“Back in the day” is a famous catch phrase, but sometimes it can be a good starting point. Last week it was announced that China is deploying an ocean floor surveillance network to track submarines that are transiting the South China Sea. For those of us who remember things like the Cold War, this is a mighty familiar idea that worked. During the 1950s, the United States developed and used a similar system known as SOSUS. It was the Sound Surveillance System, which started off in the Bahamas, and eventually spread throughout the Atlantic Ocean. This system proved to be a highly useful and viable way to track submarine movements throughout the Atlantic. In fact, it allowed us to track much of the Soviet Navy as it would poke around and patrol in our direction. (If you’ve read Tom Clancy, you are probably already familiar with this system, so I won’t go get into great detail, even if many of the workings are now declassified.) There is little doubt that from “Back in the Day” the Chinese Navy, or People’s Liberation Army Navy (PLAN), have now come up with a pretty good “old” working idea. The real point of today is that, assuming their system works as well as our old one, then this could be a real headache for those who are going to have to deal with it in the future. I’m also pretty sure that our allies in Japan, the Philippines, and around the rest of the Pacific Rim, can’t be too happy about this new development. To me, this is a good indicator that China is finally getting very serious about its Navy, and their capability to engage in effective Anti-Submarine Warfare or (ASW). ~ Michael S. Pauley
Last week I ended with a posting that referred to the “Big Stick” diplomacy of Theodore Roosevelt. A footnote of this diplomacy was the dispatching of the “Great White Fleet” for its around the world trek. While it took several years to complete, these somewhat out of date ships, many harking back to the Spanish American War, were able to coal, re-provision, and show the world that combat power could be projected over distances that were unheard of prior to their 1907 cruise. Today, we still are projecting that power at sea, using different energy sources and with greater speed, but that is far from the end of the story. At the time of the Great White Fleet, Japan was already fresh from their victory over the Russians in the Russo-Japanese war. Ethnic confrontations between Japanese immigrants and citizens on our west coast were growing, and relations were becoming quite strained between our nations. Japan felt that because of the racial tensions and poor treatment of their own citizens, that the United States was becoming a problem on their Pacific Ocean. It was against this posturing that Theodore Roosevelt dispatched the fleet. While undertaking some social reform to resolve things here, the fleet was sent as a reminder to the Japanese that we could project our power, and weren’t afraid to do so in a pinch. It was from this showing of the stick, and the use of the domestic carrot, that the situation was defused. This lasted through the First World War, and on into the late 1930s. Something to ponder, as we move forward in our relations around the world. ~ Michael S. Pauley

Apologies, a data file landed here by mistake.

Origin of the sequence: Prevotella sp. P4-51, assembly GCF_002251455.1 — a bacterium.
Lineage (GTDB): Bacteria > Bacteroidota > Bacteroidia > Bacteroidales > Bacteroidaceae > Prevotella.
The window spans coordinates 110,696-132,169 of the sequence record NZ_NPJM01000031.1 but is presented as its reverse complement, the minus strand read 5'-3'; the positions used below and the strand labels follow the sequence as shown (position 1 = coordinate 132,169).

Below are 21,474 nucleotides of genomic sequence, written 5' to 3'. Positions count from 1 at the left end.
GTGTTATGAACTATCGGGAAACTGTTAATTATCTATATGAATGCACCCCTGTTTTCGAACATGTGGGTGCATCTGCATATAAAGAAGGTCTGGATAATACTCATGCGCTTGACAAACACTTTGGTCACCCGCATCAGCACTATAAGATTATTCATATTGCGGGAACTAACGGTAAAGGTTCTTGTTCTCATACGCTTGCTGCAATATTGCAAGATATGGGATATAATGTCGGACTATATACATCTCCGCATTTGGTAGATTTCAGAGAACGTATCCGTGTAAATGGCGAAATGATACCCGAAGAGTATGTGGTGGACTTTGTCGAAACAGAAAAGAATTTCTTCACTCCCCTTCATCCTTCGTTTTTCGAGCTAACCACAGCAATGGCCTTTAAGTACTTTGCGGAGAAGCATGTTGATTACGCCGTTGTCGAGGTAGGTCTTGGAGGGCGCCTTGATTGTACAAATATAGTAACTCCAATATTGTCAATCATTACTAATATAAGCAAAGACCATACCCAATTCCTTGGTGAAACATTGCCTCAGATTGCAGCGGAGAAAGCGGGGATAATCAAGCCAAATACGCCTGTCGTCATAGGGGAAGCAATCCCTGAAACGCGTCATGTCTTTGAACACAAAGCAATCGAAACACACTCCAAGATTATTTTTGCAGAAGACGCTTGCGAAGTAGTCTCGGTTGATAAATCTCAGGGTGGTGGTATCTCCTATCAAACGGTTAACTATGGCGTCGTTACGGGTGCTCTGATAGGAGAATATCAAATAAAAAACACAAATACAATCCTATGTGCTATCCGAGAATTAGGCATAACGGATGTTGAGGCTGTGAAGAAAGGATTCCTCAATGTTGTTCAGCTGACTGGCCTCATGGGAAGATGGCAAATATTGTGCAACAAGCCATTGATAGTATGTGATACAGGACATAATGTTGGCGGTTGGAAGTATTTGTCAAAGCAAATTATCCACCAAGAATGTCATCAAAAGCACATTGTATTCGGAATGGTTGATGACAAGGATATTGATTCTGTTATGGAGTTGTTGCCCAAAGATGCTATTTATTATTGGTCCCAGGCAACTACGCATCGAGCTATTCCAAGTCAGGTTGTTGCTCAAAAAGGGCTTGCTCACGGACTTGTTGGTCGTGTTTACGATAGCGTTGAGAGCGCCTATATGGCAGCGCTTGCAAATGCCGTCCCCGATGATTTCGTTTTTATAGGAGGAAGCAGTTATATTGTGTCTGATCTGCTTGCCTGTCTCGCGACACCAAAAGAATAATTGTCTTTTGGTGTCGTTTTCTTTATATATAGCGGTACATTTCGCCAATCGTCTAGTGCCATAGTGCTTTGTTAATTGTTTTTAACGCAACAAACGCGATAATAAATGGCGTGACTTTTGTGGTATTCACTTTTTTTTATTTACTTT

I love hearing diplomats using words and phrases such as “economic sanctions.” Even if we assume they have teeth, which usually they don’t, there can be impacts from them. Again, as things unfold in the present, I have to look at a great example from the past. In the lead-up to World War II in the Pacific, economic sanctions were a major part of the foreign policy that was utilized in an effort to stem the Japanese expansionism throughout China and the rest of Asia. After Japan’s rather trumped-up invasion of China, the United States reacted with an ever increasing series of sanctions and aid packages. Given the isolationist bent of the population, the question of more hard-lined defensive measures was off the table. Hence, the use of money and trade influence, in an attempt to curb aggressive national behavior. To be sure, there was an impact. They ran the gamut from curbing business relations, embargos on steel, and the eventual “freezing of assets.” The impacts were real, and Japan was feeling them. So much so, that it may have hastened the inevitable at Pearl Harbor. (This latter point is still the subject of much debate among historians. Personally, I adhere to the notion that these economic efforts had more to do with the ‘when and how’, and not the ‘whether’ it would happen or not.)